Another embodiment of the invention provides a communications device for integrating a plurality of radio systems into a single communications module having a plurality of communications modes, where each of the plurality of radio systems is conformed to a corresponding communications mode out of the plurality of communication modes. Each communications mode includes a corresponding communication protocol. The communications module according to this embodiment of the invention primarily comprises an antenna for receiving and transmitting signals, a bandpass filter connected to the antenna for blocking unwanted out-of-band received signals and suppressing unwanted out-of-band transmitted signals and a switch connected to the bandpass filter through which transmitted and received signals are passed. The communications module according to the invention operates in a receiving mode as the received signals pass through the bandpass filter. When the transmitted signals pass through the switch, the communications module operates in a transmitting mode. The switching time for the switch should be the shortest among all communications modes.

A communication system according to another embodiment of the invention further comprises a radio frequency (RF) transceiver connected to the switch. The RF transceiver comprises a receiver and a transmitter. The receiver is connected to the switch and comprises a plurality of amplifiers, at least one filter component and at least one down-converting component. Once an operative radio system is selected from the plurality of radio systems, each of the components in the receiver is accordingly selected for suitable operation in response to the selected operative radio system. The transmitter of the transceiver according to this particular embodiment of the invention is connected to the switch and comprises a plurality of amplifiers, at least one filter component and at least one up-converting component. As an operative radio system is selected from the plurality of radio systems, each of the components in the receiver is accordingly selected for suitable operation in response to the selected operative radio system. In addition, the communication system according to the invention can further comprise an interface connected to the RF transceiver and utilized to for digital-to-analog and analog-to-digital signal conversion. Moreover, the communication system can further comprise a baseband system connected to the interface for controlling the transmitter and receiver in response to the selected operative radio system.

BRIEF DESCRIPTION OF THE DRAWINGS

FIG. 1 is a schematic view illustrating a transceiver structure with a separate receiver and transmitter in the art;

FIG. 2 is a schematic view generally illustrating various sections of a transceiver structure according to an embodiment of the invention; and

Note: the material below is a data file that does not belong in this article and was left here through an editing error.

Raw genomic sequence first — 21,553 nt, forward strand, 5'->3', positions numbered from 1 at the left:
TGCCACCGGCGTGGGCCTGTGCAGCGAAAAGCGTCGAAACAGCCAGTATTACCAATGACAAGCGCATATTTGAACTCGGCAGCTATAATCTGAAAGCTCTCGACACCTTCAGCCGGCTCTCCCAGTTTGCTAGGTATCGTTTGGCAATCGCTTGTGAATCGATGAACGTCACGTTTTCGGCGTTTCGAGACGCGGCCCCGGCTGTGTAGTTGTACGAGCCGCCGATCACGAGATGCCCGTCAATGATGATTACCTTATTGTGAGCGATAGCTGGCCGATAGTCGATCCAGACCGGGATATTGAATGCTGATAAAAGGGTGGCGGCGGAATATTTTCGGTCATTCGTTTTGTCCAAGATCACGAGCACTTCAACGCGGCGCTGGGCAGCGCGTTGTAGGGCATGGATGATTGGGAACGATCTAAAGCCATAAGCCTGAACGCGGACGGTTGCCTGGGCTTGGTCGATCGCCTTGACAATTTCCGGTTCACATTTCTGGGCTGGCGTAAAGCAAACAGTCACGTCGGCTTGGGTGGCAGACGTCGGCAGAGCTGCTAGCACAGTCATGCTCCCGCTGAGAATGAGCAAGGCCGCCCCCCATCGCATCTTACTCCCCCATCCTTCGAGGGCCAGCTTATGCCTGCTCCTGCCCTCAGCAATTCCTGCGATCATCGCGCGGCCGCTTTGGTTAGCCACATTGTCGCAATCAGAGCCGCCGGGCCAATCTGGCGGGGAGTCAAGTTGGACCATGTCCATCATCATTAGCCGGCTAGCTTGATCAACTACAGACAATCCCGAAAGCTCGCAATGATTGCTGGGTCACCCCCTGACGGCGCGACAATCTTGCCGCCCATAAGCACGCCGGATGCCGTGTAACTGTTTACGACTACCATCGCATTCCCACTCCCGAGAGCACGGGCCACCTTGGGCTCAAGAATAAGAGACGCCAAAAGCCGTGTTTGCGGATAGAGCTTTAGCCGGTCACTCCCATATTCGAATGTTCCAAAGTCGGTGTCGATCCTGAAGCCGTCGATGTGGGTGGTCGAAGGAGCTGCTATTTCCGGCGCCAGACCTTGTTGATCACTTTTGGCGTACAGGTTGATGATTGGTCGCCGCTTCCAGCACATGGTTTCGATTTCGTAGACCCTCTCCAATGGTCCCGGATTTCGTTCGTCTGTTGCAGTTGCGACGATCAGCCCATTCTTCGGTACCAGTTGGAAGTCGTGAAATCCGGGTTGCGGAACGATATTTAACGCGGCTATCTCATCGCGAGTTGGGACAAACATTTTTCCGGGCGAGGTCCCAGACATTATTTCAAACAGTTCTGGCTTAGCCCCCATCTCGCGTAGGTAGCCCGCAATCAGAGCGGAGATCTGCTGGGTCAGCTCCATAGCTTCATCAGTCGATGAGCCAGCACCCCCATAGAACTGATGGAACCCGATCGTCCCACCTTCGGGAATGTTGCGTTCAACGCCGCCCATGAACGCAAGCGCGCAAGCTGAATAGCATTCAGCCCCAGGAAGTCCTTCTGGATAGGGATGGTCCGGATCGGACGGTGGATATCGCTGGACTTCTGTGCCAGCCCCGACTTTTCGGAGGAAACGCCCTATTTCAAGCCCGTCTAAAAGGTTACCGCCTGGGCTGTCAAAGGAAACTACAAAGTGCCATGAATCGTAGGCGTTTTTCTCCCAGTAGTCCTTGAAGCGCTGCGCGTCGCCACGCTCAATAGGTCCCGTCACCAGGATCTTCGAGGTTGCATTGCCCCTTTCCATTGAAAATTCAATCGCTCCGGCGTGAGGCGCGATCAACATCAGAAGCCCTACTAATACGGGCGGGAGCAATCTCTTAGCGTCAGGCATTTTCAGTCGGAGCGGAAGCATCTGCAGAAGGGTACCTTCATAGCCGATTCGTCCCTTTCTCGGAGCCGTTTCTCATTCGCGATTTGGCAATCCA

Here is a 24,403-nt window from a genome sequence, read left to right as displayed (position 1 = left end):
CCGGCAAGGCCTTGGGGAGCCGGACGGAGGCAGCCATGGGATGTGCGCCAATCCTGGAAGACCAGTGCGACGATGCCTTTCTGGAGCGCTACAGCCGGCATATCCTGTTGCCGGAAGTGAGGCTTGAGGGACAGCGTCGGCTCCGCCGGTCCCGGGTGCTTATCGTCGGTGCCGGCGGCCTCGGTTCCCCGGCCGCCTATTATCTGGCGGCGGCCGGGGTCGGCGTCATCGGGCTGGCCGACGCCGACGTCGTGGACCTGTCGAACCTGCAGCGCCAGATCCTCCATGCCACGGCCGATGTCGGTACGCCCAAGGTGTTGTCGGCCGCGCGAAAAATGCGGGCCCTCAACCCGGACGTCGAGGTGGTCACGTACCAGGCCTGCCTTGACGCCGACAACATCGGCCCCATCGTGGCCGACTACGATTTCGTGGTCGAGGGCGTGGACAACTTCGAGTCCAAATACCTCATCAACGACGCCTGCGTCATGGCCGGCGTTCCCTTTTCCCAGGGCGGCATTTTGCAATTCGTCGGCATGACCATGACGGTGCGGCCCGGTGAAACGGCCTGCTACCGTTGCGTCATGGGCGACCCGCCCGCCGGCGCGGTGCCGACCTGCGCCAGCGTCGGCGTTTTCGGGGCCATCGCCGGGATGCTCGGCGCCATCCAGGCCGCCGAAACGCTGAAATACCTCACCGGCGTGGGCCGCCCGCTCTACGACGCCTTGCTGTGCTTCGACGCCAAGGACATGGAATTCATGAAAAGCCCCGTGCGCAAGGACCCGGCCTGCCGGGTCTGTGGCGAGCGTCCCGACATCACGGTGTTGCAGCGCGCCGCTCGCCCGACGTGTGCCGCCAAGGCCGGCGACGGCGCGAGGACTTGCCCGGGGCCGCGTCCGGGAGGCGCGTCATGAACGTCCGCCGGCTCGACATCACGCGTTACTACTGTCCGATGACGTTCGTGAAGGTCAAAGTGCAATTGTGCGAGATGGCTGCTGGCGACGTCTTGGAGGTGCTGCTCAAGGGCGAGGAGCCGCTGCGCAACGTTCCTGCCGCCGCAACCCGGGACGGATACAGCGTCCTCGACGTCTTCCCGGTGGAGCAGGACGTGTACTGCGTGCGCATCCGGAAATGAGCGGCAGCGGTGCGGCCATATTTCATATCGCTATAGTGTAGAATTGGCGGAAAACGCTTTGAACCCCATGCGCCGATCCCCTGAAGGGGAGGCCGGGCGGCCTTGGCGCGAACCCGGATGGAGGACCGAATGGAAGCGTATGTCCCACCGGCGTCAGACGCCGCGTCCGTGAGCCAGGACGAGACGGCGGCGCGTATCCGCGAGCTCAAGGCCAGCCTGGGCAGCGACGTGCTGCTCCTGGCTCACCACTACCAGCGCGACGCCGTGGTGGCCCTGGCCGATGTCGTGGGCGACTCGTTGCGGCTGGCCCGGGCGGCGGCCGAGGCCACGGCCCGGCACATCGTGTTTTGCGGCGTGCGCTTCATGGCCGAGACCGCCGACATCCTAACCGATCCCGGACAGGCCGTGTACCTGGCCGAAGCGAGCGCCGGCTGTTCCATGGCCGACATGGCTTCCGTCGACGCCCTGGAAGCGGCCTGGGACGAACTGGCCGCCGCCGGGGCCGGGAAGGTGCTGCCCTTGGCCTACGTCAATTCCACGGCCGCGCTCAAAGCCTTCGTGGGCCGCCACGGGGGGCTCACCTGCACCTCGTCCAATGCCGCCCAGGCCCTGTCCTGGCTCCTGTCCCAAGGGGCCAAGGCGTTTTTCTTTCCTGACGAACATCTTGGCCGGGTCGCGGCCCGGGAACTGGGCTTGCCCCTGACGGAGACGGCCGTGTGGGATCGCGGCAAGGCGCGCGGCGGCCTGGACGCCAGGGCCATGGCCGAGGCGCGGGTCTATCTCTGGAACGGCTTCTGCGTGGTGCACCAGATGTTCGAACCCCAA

FIG. 3 is another schematic view illustrating a multi-mode transceiver structure according to a preferred embodiment of the invention.

DETAILED DESCRIPTION OF PREFERRED EMBODIMENTS

For better understanding of the invention for those skilled in the art, a detailed description thereof is provided herein and below. However, the following description and appended drawings are only used to cause those skilled in the art to better understand the advantages, objects, features, and characteristics of the invention, but not to confine the scope and spirit of the invention as defined in the appended claims and their equivalents.

The invention generally provides a method for integrating a plurality of radio systems in a unified transceiver structure and the device of the same. According to a general embodiment of the invention, all components for the necessary communication protocols of a communications device are determined by selecting the operation ranges of the components and designing a mechanism to adjust the operation parameters of the shared components for conforming to the utilized communications system. Therefore, only one radio frequency (RF) module is required for a communications device having a plurality of communication systems. An end user can advantageously carry a single and compact wireless device for various communications systems.

A preferred embodiment of the invention provides a method for integrating a plurality of radio systems in a unified transceiver structure having a transceiver operative in a plurality of communications modes. The method according to this particular embodiment comprises the steps of transmitting and receiving signals respectively using a transmitter and a receiver, filtering the transmitted signals and the received signals, respectively blocking and suppressing out-of-band signals of the received signals and the transmitted signals, selecting an operative radio system out of the plurality of radio systems, programming the transceiver for controlling the transmitter and the receiver in response to the selected operative radio system, selecting components in the transmitter and the receiver for operation thereof in response to the selected operative radio system, and selecting an operative communications mode out of the plurality of communications modes in response to the selected operative radio system for operating the transceiver. In further embodiments of the method according to the invention, the received signals are converted into baseband signals in I and Q channels. Moreover, the baseband signals are phase locked, and their corresponding frequencies respectively controlled. The channel bandwidths of the baseband signals in the I and Q channels. In addition, alias signals from the baseband signals in the I and Q channels that are outside the Nyquist frequency are rejected, and their corresponding variable gain respectively controlled. The baseband signals are digitized for further processing in a baseband system.